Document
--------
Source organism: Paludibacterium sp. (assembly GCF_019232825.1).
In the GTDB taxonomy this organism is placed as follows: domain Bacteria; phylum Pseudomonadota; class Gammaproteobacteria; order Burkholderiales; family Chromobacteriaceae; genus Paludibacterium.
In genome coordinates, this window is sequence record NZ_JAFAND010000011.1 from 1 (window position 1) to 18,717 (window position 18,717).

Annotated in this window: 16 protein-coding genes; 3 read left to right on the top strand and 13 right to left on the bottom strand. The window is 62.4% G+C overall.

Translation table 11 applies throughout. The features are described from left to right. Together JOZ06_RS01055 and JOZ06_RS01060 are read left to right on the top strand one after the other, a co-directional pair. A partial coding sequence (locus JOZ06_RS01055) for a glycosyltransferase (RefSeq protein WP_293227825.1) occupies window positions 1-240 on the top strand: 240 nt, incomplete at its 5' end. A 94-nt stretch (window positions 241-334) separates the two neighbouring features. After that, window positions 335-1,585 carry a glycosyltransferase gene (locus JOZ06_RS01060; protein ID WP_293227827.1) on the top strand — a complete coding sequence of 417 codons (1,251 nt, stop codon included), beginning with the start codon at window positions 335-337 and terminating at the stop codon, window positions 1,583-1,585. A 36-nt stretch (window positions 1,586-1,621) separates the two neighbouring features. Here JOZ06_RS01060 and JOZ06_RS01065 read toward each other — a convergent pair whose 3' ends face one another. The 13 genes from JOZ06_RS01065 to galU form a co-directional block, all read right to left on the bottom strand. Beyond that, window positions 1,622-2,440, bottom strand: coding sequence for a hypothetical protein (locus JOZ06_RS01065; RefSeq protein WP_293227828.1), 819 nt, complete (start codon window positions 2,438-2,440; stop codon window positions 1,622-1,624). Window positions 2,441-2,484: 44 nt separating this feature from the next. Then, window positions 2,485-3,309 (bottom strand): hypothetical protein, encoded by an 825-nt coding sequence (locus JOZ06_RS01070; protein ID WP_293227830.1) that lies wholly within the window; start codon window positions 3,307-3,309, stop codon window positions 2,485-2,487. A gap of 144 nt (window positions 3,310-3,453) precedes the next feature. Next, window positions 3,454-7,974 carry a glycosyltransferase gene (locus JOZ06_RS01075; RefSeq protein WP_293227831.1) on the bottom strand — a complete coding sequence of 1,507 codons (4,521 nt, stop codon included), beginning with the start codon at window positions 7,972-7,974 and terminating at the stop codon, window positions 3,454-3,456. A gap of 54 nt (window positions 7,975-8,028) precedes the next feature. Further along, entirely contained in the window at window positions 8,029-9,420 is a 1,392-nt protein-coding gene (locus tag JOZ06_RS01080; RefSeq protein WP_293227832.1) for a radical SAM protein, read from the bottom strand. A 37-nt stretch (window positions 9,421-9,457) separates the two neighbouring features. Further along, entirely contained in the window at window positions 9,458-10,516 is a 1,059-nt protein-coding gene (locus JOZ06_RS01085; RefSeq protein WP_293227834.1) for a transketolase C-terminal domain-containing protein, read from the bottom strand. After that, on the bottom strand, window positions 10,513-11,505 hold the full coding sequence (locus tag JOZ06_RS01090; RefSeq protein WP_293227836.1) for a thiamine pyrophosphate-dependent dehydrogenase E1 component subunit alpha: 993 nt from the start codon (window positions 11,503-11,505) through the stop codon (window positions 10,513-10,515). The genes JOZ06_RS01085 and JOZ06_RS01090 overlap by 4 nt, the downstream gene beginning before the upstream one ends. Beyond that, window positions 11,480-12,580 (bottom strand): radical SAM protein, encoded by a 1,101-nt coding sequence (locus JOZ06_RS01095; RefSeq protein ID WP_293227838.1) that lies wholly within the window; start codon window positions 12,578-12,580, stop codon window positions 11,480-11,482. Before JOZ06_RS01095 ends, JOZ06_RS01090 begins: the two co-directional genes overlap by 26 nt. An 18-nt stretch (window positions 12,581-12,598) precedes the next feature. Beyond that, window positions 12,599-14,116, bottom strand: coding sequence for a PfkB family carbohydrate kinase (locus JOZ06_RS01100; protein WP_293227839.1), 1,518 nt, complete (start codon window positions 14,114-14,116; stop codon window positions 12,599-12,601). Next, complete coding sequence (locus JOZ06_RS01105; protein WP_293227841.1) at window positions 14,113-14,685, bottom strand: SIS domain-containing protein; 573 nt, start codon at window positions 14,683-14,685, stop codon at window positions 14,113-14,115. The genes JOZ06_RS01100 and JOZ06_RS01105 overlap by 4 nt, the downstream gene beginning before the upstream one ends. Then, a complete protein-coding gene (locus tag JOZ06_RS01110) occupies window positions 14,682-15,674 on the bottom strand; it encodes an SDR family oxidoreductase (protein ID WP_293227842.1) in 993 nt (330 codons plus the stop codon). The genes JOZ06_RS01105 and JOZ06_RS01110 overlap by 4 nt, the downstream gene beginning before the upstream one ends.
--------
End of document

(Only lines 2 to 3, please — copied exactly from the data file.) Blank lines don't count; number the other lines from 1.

In the GTDB taxonomy this organism is placed as follows: domain Bacteria; phylum Pseudomonadota; class Gammaproteobacteria; order Burkholderiales; family Chromobacteriaceae; genus Paludibacterium.
In genome coordinates, this window is sequence record NZ_JAFAND010000011.1 from 1 (window position 1) to 18,717 (window position 18,717).